How to avoid making the wrong location decision? Part 2: find the right neighbours

Shops that open only to close again soon after. This has become an increasingly frequent occurrence in recent years. Making a wrong location decision can have fatal consequences for retailers, due to the growing pressure of e-commerce. Find out how to make the right location choices with our expertise, in three articles. Today in part 2: the added value of efficient clustering.

Together you are much stronger, something that retailers have been quick to pick up on. That is why they often establish themselves near other shops, like in malls, shopping streets, along main roads or in retail parks.

It’s easy to see why, because having the right neighbours can be very rewarding. Did you know that a shoe shop with nearby “perfect neighbours” (see below) can generate up to three times more turnover than the same shop with bad neighbours? This isolated shoe shop in Heist-op-den-Berg probably won’t want to hear this.

To make a well-founded location decision, you need to have a good understanding of the dynamics of efficient clustering. Find out more in this article about how to take maximum advantage of your neighbours’ customers.


Who are my "perfect neigbours"?

One customer purposefully visits your shop, while the other just happened to be passing by. That is the difference between destination and non-destination purchases. A shop’s total turnover always consists of a combination of both. A retailer like Flying Tiger even generates almost all of its turnover from non-destination purchases.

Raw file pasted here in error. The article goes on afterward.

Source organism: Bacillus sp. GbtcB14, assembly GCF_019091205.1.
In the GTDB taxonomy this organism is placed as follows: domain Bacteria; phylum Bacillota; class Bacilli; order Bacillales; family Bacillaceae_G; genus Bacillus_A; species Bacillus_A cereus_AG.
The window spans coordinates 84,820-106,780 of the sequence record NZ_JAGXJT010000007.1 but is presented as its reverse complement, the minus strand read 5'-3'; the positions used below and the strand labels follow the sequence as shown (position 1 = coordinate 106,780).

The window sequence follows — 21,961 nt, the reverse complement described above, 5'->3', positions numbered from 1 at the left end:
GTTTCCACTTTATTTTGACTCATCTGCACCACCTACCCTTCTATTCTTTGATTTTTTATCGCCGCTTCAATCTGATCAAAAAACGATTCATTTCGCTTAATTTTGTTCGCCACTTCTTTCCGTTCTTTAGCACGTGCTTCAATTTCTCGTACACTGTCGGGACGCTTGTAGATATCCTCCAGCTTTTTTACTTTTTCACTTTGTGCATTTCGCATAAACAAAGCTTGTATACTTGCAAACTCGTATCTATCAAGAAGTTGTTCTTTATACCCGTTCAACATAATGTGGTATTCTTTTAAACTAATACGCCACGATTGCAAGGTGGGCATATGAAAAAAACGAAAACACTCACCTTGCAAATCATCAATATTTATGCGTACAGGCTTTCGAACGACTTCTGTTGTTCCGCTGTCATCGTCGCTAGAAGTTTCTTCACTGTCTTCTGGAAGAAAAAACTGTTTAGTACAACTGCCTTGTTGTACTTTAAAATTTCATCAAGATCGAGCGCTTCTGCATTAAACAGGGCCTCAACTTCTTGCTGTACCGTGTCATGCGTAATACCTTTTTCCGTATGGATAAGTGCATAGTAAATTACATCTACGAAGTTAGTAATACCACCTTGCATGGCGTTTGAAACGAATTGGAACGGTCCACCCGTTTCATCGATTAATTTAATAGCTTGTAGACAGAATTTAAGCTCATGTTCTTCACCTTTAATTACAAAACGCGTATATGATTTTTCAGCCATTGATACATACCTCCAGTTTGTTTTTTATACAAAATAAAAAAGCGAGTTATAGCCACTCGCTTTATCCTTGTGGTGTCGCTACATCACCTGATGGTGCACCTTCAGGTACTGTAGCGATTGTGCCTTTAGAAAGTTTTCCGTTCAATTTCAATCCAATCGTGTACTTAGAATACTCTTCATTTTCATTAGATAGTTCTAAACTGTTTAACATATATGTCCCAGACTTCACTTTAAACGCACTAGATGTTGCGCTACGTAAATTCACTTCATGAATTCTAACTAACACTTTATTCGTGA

As a retailer, you want to take maximum advantage of your neighbours’ visitors. But not every neighbour attracts the same number of customers. Shops are like magnets, some exert a greater pull than others. Moreover, not every customer is equally interesting for your shop. If you want to make a well-founded location choice, you should therefore start by mapping your perfect neighbours.


Step 1: How many visitors do my neighbours attract?

A perfect neighbour is first and foremost a strong traffic builder. In the retail industry, these are often supermarkets. But strong brands such as Primark or Mediamarkt also attract a lot of customers. Schools, businesses and tourist attractions also generate a lot of daily visits.


Step 2: Hoeveel van die bezoekers zijn relevant?

It is just as important to see which customers they attract. Perfect neighbours attract visitors with the same customer profile and complementary purchase intentions. That is why fashion retailers tend to stick together.

A perfect neighbour also facilitates combined visits. This means it’s less interesting to move in next to an IKEA, because a visit to IKEA is almost like a day trip in itself.

The example below shows how not to do it. The fast food chains McDonalds and Burger King are not perfect neighbours, because there is no combined shopping involved. The only retailer to benefit from this wrong location choice is Volkswagen. Well played!

The conclusion? Shops that attract a lot of visitors are not necessarily your perfect neighbours. Anyone who blindly buys footfall figures to assess the potential of non-destination purchases might soon realise they made the wrong decision.


Step 3: What is the distance to my perfect neighbours?

And finally, the distance between your shop and your perfect neighbour is also an important factor. The greater the distance, the less powerful the potential synergy. Research has shown that this distance is maximum 700 metres for pedestrians in an urban setting. The distance is obviously greater for peripheral shops - which require a car to get there.


Thanks to these three steps, you can get an accurate idea of your perfect neighbours. This enables you to try and take maximum advantage of their visitors. The combined shops of JBC and Torfs are a perfect example of this. Customers loved the initiative. The turnover of both of these retailers was up by 10% thanks to this synergy!


Did you miss the first article on mobility and visibility? Read it here!


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